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                    First post from this lurker - hi everyone!
                     
                    Just wanted to say that where I live, in Portugal, lupin seeds are widely available, boiled and salted as a sort of bar snack.  They are called tremocoes - pretty tastless in my opinion but portuguese love them.  I think that a kind of flour can also be made from the dried seeds.
                     
                    Jan Langford
                  • Allmende Verden
                    We are breeding on l. angustifolius. I think this ones better than albus (=pearl lupin). greetings from Klaus ... Allmende e.V.-Gemeinschaftlicher
                    Message 9 of 15 , Nov 28, 2009
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                      We are breeding on l. angustifolius. I think this ones better than
                      albus (=pearl lupin). greetings from Klaus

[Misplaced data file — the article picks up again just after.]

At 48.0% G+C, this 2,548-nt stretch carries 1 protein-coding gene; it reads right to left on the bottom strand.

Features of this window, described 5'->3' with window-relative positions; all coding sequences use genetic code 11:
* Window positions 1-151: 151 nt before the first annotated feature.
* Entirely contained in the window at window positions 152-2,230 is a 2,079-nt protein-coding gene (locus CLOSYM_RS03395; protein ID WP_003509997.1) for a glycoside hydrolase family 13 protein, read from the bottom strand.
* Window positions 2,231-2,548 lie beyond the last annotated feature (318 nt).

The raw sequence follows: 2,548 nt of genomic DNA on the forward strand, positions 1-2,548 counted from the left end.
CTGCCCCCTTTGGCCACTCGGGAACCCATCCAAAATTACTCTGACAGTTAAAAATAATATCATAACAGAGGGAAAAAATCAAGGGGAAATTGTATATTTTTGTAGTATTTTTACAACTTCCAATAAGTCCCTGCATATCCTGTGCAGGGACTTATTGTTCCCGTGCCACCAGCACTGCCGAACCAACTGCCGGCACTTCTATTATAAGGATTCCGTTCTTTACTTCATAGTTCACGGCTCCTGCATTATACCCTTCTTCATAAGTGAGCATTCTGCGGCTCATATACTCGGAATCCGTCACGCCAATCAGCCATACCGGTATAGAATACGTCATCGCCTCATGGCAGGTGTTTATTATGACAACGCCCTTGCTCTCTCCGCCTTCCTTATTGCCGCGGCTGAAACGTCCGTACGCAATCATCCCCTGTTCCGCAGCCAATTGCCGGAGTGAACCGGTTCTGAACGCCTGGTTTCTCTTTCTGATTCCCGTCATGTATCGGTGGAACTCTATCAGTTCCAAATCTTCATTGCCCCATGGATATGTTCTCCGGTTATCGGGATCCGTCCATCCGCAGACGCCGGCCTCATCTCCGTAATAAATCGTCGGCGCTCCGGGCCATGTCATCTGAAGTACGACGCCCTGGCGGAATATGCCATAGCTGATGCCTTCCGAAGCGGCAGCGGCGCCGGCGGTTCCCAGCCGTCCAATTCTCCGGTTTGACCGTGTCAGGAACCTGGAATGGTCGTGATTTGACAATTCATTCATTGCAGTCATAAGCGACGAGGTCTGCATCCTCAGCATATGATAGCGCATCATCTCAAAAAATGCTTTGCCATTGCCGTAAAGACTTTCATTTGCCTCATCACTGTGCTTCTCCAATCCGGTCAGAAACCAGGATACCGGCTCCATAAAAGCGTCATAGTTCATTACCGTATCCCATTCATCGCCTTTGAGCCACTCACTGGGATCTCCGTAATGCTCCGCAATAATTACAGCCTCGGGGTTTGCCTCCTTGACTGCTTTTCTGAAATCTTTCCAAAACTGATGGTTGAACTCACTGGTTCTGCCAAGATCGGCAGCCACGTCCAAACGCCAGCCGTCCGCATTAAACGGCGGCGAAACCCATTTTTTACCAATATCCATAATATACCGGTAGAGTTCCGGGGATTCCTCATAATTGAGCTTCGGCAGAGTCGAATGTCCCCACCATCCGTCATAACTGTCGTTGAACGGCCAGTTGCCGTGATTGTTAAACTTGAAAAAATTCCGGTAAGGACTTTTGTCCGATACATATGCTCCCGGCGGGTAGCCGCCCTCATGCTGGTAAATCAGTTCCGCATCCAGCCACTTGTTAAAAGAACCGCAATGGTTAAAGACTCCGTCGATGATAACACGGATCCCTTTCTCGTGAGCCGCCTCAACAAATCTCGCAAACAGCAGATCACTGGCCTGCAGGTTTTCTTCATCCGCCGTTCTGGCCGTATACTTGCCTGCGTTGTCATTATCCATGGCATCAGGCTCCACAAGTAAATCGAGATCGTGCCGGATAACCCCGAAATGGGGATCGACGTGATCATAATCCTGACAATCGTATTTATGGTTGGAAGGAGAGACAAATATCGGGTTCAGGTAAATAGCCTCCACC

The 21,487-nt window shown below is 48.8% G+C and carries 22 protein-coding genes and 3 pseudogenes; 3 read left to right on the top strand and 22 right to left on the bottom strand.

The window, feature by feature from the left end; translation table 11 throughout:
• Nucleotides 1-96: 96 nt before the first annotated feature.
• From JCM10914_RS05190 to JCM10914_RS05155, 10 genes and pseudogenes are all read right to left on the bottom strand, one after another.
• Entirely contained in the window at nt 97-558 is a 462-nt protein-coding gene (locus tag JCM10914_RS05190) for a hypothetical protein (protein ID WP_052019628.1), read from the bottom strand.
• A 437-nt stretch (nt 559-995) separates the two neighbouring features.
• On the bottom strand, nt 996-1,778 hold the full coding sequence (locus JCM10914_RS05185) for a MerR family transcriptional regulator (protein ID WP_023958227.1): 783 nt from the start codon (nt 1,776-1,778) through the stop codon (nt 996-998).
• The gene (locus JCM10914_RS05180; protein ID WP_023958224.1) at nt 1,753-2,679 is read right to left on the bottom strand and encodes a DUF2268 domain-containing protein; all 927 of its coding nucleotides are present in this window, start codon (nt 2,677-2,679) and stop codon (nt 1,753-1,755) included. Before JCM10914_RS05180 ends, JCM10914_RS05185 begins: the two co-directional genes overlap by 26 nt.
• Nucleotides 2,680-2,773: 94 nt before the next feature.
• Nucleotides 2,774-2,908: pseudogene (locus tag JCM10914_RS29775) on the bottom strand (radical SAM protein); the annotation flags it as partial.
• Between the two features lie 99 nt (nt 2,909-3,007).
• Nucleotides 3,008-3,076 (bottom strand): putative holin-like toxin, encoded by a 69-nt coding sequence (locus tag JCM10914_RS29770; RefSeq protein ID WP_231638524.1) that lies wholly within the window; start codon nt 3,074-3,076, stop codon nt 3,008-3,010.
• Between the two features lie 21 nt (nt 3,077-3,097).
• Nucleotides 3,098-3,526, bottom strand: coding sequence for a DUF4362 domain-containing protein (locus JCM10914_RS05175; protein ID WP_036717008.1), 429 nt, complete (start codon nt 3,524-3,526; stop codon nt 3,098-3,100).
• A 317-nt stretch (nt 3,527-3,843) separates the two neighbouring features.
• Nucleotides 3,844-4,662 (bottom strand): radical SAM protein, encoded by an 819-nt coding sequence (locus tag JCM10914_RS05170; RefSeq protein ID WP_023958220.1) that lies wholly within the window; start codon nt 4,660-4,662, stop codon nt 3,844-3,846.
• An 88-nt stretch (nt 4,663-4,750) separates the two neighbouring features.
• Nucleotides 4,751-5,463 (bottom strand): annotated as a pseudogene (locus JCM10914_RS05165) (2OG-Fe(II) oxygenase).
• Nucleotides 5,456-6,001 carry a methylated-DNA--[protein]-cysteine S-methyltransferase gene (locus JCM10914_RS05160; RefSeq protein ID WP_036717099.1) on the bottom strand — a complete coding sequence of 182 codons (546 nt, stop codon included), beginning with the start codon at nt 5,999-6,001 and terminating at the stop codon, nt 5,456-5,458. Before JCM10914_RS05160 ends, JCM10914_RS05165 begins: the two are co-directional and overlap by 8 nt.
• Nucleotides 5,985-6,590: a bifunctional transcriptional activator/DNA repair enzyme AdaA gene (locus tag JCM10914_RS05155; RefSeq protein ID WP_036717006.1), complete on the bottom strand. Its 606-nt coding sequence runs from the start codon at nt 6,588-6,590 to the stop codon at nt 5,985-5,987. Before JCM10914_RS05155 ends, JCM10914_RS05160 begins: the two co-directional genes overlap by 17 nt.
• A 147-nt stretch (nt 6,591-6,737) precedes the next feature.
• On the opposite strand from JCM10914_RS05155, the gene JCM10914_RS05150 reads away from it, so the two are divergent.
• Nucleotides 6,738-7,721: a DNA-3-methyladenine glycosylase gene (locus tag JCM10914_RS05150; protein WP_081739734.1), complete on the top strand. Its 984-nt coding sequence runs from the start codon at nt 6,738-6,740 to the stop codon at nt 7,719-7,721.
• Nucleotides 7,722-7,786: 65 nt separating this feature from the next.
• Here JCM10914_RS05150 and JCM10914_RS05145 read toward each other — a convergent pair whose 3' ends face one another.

Zitat von trentrhode <trentrhode@...>:

                      > Pearl lupins are a kind that is edible. I found a place to buy them
                      > at one point, I believe in the U.S., but I've lost the source now.
                      >
                      > The edible kind may all be annuals.
                      >
                      > ~Trent Rhode
                      >
                      > --- In pfaf@yahoogroups.com, david.keltie@... wrote:
                      >>
                      >> Anyone know if the UK lupin can be used as lupins are elsewhere ie
                      >> seed used in soups and stews, or pressed to produce a cooking oil.?
                      >> Anyone actually done this?
                      >>
                      >> Thanks, David
                      >>
                      >
                      >
                      >



                      Allmende e.V.-Gemeinschaftlicher Permakulturgarten für Verden
                      Artilleriestr. 6
                      D-27283 Verden
                      Tel (+49) 4231- 90 30 470
                      Mobil (+49) 176- 23172036
                      http://www.allmende.de.vu
                      Wir bieten Praktika und freiwilliges ökologisches Jahr.